They might be hard-pressed to find bottled water, flour, sugar, or even toilet paper in any of their local shops right now, but the availability of one basic necessity of which Venezuelans feel they are rightfully assured is the extremely cheap gasoline that the government has subsidized for a going rate of about 5 U.S. cents a gallon (which amounts to even less at the "unofficial" rate) for almost two decades. Venezuela has some of the largest oil reserves in the world, and the very idea of getting rid of or cutting back on the subsidy for domestic gasoline sales is pretty much the third rail of Venezuelan politics -- its continuation is basically one of the promised pillars of the country's socialized society. The subsidy costs the government at least $12 billion a year, however, and with the economy in the throes of so much centrally-planned-yet-not-planned turmoil, Nicolas Maduro might be running out of options. As the Financial Times notes:
...[A]nalysts say that removing a gasoline subsidy estimated to cost $12bn a year will be the litmus test of how far Mr Maduro is prepared to go in his attempt to bring a semblance of economic rationality back to the country.
"No government dares to do it, but we are at an inflection point: either they do it, or we go bankrupt. There is no other option," says Nelson HernEindez, a former senior executive with PDVSA, the state-run oil company.
Venezuelan gasoline prices have been frozen since 1996, three years before Mr Maduro's predecessor, the charismatic Hugo ChEivez, came to power and launched Venezuela's "Bolivarian Revolution". Since then, international oil prices have risen sevenfold, while accumulated Venezuelan inflation has topped 4,435 per cent, says a December report by Barclays.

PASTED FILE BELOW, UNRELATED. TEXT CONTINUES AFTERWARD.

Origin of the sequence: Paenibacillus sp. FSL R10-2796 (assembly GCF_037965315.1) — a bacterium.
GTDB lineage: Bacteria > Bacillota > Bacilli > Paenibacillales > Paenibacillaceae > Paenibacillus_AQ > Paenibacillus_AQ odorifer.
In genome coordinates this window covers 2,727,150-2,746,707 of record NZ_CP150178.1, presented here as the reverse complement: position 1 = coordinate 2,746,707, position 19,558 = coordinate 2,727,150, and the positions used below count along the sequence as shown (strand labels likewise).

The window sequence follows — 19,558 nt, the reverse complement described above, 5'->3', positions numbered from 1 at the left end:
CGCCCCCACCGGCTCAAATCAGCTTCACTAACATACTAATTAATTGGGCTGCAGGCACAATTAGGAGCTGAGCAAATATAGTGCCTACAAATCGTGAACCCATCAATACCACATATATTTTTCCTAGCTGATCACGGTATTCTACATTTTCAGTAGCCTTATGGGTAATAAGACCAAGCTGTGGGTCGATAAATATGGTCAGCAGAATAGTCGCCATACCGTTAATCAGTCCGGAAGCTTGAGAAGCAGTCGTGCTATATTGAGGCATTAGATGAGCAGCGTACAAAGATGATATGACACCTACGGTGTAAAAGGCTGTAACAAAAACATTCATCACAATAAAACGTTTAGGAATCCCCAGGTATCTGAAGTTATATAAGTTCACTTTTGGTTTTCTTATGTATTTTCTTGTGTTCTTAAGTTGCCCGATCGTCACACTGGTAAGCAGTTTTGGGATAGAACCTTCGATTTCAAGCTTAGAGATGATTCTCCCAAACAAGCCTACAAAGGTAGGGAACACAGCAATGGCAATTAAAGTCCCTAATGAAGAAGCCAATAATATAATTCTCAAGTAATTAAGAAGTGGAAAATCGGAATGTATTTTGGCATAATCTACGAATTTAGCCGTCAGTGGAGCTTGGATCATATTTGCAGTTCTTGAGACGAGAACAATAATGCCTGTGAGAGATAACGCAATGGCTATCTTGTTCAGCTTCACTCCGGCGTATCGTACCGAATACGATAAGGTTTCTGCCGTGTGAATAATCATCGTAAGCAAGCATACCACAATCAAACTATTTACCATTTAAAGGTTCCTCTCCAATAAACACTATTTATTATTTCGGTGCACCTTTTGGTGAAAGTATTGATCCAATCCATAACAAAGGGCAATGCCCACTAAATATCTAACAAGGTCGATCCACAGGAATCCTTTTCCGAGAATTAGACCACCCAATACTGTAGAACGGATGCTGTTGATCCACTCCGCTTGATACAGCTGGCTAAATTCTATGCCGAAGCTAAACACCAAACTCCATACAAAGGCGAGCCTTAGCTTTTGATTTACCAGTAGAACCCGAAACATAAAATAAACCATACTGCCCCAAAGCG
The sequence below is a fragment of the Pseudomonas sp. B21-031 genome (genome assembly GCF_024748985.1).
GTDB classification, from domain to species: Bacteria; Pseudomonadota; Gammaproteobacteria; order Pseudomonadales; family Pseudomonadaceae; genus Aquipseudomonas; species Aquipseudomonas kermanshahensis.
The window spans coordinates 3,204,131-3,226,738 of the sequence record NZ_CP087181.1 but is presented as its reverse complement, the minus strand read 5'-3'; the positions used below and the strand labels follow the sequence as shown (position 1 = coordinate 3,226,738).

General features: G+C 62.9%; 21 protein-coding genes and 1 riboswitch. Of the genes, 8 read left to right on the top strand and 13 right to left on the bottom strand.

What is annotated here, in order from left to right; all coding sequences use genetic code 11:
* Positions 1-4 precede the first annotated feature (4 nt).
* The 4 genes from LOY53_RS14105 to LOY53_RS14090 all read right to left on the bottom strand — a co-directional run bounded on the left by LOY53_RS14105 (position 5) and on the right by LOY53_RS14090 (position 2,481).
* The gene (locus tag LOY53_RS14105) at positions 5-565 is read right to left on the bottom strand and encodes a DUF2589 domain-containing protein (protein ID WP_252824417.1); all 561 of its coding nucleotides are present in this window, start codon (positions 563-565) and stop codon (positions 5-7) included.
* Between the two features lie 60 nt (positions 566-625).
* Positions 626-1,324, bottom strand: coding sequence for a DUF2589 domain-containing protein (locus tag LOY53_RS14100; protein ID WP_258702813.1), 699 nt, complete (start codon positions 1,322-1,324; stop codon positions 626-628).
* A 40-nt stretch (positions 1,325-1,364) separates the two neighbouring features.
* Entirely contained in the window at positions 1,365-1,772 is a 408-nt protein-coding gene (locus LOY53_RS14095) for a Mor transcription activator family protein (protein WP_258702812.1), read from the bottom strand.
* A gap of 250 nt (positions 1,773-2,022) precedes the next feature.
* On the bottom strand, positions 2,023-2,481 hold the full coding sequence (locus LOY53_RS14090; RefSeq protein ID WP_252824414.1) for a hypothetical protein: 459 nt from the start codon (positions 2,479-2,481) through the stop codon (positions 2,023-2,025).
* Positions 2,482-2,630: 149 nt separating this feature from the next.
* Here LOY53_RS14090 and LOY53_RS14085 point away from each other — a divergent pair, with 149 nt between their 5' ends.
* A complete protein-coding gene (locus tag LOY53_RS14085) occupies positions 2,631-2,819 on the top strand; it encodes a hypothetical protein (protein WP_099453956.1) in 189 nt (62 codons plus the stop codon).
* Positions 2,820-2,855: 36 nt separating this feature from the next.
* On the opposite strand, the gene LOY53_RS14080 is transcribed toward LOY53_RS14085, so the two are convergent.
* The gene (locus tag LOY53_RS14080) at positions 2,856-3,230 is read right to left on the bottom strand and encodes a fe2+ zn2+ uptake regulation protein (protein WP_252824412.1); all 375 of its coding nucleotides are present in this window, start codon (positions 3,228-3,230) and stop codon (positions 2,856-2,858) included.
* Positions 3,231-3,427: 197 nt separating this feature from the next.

... Ending the gasoline subsidy, for example, would help close a fiscal deficit estimated at some 13 per cent of gross domestic product that is currently financed by printing money, which only fuels further inflation. ...
Another businessman close to the government agrees. "It was inconceivable under ChEivez to raise the price of gasoline, but it is likely to happen soon," he says. "The difficulty is how to manage this without widespread social unrest while holding on to power when you have a slim majority."
One of the biggest problems with downsizing on the gasoline subsidy, of course, is not merely the collective rage blackout that would likely consume all of Venezuela, but the hugely lucrative black-market gas trade that the subsidy fuels; an estimated 140,000 barrels a day, the FT reports, are smuggled into neighboring Colombia and sold way above domestic prices. Such a large operation would be almost impossible unless some government insiders and senior military officers were involved -- i.e., people that Maduro needs to not piss off in order to keep the military on his side.
It's just so unfortunate how these planned socialist utopias so often devolve into self-cannibalizing kleptocracies, you know?
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